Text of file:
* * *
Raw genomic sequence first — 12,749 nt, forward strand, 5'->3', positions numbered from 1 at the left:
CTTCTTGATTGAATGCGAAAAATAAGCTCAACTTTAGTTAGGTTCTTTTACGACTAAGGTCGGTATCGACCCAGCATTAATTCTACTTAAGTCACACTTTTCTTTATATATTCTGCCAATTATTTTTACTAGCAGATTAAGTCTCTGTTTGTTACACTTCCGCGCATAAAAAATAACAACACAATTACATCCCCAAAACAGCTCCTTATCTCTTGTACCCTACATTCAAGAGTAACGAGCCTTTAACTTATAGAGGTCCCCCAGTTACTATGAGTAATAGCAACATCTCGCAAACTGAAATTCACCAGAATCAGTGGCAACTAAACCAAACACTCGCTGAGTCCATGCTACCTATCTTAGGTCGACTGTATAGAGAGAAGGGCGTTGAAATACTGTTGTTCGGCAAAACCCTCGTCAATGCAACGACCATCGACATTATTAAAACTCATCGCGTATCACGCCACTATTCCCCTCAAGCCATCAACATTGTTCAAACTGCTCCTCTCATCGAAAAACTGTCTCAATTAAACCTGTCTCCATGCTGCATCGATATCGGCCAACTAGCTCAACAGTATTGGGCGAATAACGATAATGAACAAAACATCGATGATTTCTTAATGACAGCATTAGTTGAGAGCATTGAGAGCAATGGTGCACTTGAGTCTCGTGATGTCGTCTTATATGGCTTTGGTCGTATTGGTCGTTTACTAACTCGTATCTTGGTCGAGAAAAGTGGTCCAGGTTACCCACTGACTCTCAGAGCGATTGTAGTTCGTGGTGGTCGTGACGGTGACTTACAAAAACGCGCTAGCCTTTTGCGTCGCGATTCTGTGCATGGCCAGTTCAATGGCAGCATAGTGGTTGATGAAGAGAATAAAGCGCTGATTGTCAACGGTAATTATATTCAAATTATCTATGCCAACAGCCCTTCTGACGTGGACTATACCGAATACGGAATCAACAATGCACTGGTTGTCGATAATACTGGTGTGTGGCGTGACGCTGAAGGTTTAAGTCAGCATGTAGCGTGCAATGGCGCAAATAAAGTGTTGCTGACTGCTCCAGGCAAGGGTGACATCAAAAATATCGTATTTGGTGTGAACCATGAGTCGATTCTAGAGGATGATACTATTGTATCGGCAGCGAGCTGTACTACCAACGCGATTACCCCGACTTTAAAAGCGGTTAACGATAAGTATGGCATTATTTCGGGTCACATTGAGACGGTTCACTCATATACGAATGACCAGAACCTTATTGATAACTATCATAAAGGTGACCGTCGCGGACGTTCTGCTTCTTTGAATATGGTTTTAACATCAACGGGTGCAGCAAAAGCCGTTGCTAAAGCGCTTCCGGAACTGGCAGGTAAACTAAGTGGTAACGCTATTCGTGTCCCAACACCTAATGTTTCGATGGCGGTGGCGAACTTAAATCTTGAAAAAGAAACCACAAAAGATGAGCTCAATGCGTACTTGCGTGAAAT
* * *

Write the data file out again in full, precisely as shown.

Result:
Raw genomic sequence first — 12,749 nt, forward strand, 5'->3', positions numbered from 1 at the left:
CTTCTTGATTGAATGCGAAAAATAAGCTCAACTTTAGTTAGGTTCTTTTACGACTAAGGTCGGTATCGACCCAGCATTAATTCTACTTAAGTCACACTTTTCTTTATATATTCTGCCAATTATTTTTACTAGCAGATTAAGTCTCTGTTTGTTACACTTCCGCGCATAAAAAATAACAACACAATTACATCCCCAAAACAGCTCCTTATCTCTTGTACCCTACATTCAAGAGTAACGAGCCTTTAACTTATAGAGGTCCCCCAGTTACTATGAGTAATAGCAACATCTCGCAAACTGAAATTCACCAGAATCAGTGGCAACTAAACCAAACACTCGCTGAGTCCATGCTACCTATCTTAGGTCGACTGTATAGAGAGAAGGGCGTTGAAATACTGTTGTTCGGCAAAACCCTCGTCAATGCAACGACCATCGACATTATTAAAACTCATCGCGTATCACGCCACTATTCCCCTCAAGCCATCAACATTGTTCAAACTGCTCCTCTCATCGAAAAACTGTCTCAATTAAACCTGTCTCCATGCTGCATCGATATCGGCCAACTAGCTCAACAGTATTGGGCGAATAACGATAATGAACAAAACATCGATGATTTCTTAATGACAGCATTAGTTGAGAGCATTGAGAGCAATGGTGCACTTGAGTCTCGTGATGTCGTCTTATATGGCTTTGGTCGTATTGGTCGTTTACTAACTCGTATCTTGGTCGAGAAAAGTGGTCCAGGTTACCCACTGACTCTCAGAGCGATTGTAGTTCGTGGTGGTCGTGACGGTGACTTACAAAAACGCGCTAGCCTTTTGCGTCGCGATTCTGTGCATGGCCAGTTCAATGGCAGCATAGTGGTTGATGAAGAGAATAAAGCGCTGATTGTCAACGGTAATTATATTCAAATTATCTATGCCAACAGCCCTTCTGACGTGGACTATACCGAATACGGAATCAACAATGCACTGGTTGTCGATAATACTGGTGTGTGGCGTGACGCTGAAGGTTTAAGTCAGCATGTAGCGTGCAATGGCGCAAATAAAGTGTTGCTGACTGCTCCAGGCAAGGGTGACATCAAAAATATCGTATTTGGTGTGAACCATGAGTCGATTCTAGAGGATGATACTATTGTATCGGCAGCGAGCTGTACTACCAACGCGATTACCCCGACTTTAAAAGCGGTTAACGATAAGTATGGCATTATTTCGGGTCACATTGAGACGGTTCACTCATATACGAATGACCAGAACCTTATTGATAACTATCATAAAGGTGACCGTCGCGGACGTTCTGCTTCTTTGAATATGGTTTTAACATCAACGGGTGCAGCAAAAGCCGTTGCTAAAGCGCTTCCGGAACTGGCAGGTAAACTAAGTGGTAACGCTATTCGTGTCCCAACACCTAATGTTTCGATGGCGGTGGCGAACTTAAATCTTGAAAAAGAAACCACAAAAGATGAGCTCAATGCGTACTTGCGTGAAAT